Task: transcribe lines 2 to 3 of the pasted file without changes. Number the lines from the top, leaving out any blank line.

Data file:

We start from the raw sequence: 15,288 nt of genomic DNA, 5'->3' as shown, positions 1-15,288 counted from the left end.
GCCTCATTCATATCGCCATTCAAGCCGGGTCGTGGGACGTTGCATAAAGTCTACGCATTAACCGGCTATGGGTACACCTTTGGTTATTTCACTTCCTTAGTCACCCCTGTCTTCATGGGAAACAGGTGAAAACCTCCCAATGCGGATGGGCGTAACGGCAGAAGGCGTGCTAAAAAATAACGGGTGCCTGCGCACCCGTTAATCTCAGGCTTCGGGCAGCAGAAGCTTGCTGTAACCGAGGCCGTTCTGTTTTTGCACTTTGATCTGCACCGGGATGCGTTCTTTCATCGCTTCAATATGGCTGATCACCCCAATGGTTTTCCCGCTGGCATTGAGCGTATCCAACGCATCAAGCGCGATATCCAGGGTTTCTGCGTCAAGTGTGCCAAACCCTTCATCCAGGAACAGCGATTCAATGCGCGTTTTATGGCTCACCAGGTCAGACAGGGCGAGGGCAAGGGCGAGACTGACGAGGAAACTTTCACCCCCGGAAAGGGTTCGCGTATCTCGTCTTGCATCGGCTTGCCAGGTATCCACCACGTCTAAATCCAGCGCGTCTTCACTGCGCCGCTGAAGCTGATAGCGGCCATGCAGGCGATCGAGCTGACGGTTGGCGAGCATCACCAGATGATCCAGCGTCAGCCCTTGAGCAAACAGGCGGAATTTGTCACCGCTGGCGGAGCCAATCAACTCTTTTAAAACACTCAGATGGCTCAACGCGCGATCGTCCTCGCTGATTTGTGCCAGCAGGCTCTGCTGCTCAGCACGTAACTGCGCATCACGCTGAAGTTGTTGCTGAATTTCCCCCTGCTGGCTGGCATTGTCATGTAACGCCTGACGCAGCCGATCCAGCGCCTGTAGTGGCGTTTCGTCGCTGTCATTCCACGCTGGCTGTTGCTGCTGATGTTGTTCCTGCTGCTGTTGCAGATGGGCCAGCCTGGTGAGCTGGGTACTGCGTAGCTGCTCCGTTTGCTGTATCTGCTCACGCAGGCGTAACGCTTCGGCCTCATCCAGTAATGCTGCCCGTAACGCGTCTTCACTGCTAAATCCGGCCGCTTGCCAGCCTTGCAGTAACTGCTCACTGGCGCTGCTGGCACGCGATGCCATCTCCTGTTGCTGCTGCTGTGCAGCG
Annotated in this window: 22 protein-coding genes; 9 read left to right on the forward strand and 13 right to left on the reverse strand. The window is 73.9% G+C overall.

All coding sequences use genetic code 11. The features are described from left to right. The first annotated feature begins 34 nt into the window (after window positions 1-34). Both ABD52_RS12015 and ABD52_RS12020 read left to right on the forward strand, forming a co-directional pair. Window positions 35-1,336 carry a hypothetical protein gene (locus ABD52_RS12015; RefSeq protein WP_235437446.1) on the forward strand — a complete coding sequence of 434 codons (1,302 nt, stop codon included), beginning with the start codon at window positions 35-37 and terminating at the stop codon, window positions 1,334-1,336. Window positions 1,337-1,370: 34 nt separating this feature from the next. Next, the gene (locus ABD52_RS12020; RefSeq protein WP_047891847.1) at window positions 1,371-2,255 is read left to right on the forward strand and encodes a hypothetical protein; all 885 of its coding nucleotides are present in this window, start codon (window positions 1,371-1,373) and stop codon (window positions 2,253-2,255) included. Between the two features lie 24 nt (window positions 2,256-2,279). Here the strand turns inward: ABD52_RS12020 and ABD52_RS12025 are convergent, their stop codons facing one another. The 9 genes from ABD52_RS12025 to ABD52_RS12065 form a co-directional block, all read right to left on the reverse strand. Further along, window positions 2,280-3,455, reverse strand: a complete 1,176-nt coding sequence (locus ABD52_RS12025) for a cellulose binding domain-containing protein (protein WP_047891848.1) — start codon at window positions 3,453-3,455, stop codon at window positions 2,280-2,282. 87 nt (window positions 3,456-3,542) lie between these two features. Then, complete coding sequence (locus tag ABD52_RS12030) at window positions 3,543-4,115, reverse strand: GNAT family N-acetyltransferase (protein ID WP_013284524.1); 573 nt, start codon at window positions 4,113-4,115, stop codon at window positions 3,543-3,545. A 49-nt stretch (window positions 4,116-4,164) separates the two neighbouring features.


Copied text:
GCCTCATTCATATCGCCATTCAAGCCGGGTCGTGGGACGTTGCATAAAGTCTACGCATTAACCGGCTATGGGTACACCTTTGGTTATTTCACTTCCTTAGTCACCCCTGTCTTCATGGGAAACAGGTGAAAACCTCCCAATGCGGATGGGCGTAACGGCAGAAGGCGTGCTAAAAAATAACGGGTGCCTGCGCACCCGTTAATCTCAGGCTTCGGGCAGCAGAAGCTTGCTGTAACCGAGGCCGTTCTGTTTTTGCACTTTGATCTGCACCGGGATGCGTTCTTTCATCGCTTCAATATGGCTGATCACCCCAATGGTTTTCCCGCTGGCATTGAGCGTATCCAACGCATCAAGCGCGATATCCAGGGTTTCTGCGTCAAGTGTGCCAAACCCTTCATCCAGGAACAGCGATTCAATGCGCGTTTTATGGCTCACCAGGTCAGACAGGGCGAGGGCAAGGGCGAGACTGACGAGGAAACTTTCACCCCCGGAAAGGGTTCGCGTATCTCGTCTTGCATCGGCTTGCCAGGTATCCACCACGTCTAAATCCAGCGCGTCTTCACTGCGCCGCTGAAGCTGATAGCGGCCATGCAGGCGATCGAGCTGACGGTTGGCGAGCATCACCAGATGATCCAGCGTCAGCCCTTGAGCAAACAGGCGGAATTTGTCACCGCTGGCGGAGCCAATCAACTCTTTTAAAACACTCAGATGGCTCAACGCGCGATCGTCCTCGCTGATTTGTGCCAGCAGGCTCTGCTGCTCAGCACGTAACTGCGCATCACGCTGAAGTTGTTGCTGAATTTCCCCCTGCTGGCTGGCATTGTCATGTAACGCCTGACGCAGCCGATCCAGCGCCTGTAGTGGCGTTTCGTCGCTGTCATTCCACGCTGGCTGTTGCTGCTGATGTTGTTCCTGCTGCTGTTGCAGATGGGCCAGCCTGGTGAGCTGGGTACTGCGTAGCTGCTCCGTTTGCTGTATCTGCTCACGCAGGCGTAACGCTTCGGCCTCATCCAGTAATGCTGCCCGTAACGCGTCTTCACTGCTAAATCCGGCCGCTTGCCAGCCTTGCAGTAACTGCTCACTGGCGCTGCTGGCACGCGATGCCATCTCCTGTTGCTGCTGCTGTGCAGCG
Annotated in this window: 22 protein-coding genes; 9 read left to right on the forward strand and 13 right to left on the reverse strand. The window is 73.9% G+C overall.